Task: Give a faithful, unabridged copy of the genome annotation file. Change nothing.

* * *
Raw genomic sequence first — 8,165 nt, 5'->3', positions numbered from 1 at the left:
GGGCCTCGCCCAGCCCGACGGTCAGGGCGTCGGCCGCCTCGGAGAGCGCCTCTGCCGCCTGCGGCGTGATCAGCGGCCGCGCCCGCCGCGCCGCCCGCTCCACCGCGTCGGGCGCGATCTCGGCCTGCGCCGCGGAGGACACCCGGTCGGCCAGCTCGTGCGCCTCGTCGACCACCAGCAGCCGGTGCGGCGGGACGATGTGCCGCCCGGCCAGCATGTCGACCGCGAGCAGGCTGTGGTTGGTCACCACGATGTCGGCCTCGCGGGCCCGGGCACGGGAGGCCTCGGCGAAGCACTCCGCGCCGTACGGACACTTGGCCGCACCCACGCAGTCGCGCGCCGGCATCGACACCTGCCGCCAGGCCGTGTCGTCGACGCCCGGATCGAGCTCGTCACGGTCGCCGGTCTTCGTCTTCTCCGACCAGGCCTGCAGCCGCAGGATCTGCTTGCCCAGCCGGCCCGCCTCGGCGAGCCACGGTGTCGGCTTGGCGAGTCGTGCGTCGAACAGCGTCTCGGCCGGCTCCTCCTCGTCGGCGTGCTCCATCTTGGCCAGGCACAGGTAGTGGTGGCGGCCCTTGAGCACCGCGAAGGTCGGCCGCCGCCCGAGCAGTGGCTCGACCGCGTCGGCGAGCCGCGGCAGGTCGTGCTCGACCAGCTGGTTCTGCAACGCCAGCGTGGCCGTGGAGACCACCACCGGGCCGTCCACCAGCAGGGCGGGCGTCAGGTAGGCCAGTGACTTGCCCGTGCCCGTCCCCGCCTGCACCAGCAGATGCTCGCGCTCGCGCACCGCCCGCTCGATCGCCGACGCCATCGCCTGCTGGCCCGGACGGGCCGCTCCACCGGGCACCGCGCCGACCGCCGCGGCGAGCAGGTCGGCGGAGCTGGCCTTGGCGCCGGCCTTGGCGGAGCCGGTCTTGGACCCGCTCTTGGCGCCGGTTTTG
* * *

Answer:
Raw genomic sequence first — 8,165 nt, 5'->3', positions numbered from 1 at the left:
GGGCCTCGCCCAGCCCGACGGTCAGGGCGTCGGCCGCCTCGGAGAGCGCCTCTGCCGCCTGCGGCGTGATCAGCGGCCGCGCCCGCCGCGCCGCCCGCTCCACCGCGTCGGGCGCGATCTCGGCCTGCGCCGCGGAGGACACCCGGTCGGCCAGCTCGTGCGCCTCGTCGACCACCAGCAGCCGGTGCGGCGGGACGATGTGCCGCCCGGCCAGCATGTCGACCGCGAGCAGGCTGTGGTTGGTCACCACGATGTCGGCCTCGCGGGCCCGGGCACGGGAGGCCTCGGCGAAGCACTCCGCGCCGTACGGACACTTGGCCGCACCCACGCAGTCGCGCGCCGGCATCGACACCTGCCGCCAGGCCGTGTCGTCGACGCCCGGATCGAGCTCGTCACGGTCGCCGGTCTTCGTCTTCTCCGACCAGGCCTGCAGCCGCAGGATCTGCTTGCCCAGCCGGCCCGCCTCGGCGAGCCACGGTGTCGGCTTGGCGAGTCGTGCGTCGAACAGCGTCTCGGCCGGCTCCTCCTCGTCGGCGTGCTCCATCTTGGCCAGGCACAGGTAGTGGTGGCGGCCCTTGAGCACCGCGAAGGTCGGCCGCCGCCCGAGCAGTGGCTCGACCGCGTCGGCGAGCCGCGGCAGGTCGTGCTCGACCAGCTGGTTCTGCAACGCCAGCGTGGCCGTGGAGACCACCACCGGGCCGTCCACCAGCAGGGCGGGCGTCAGGTAGGCCAGTGACTTGCCCGTGCCCGTCCCCGCCTGCACCAGCAGATGCTCGCGCTCGCGCACCGCCCGCTCGATCGCCGACGCCATCGCCTGCTGGCCCGGACGGGCCGCTCCACCGGGCACCGCGCCGACCGCCGCGGCGAGCAGGTCGGCGGAGCTGGCCTTGGCGCCGGCCTTGGCGGAGCCGGTCTTGGACCCGCTCTTGGCGCCGGTTTTG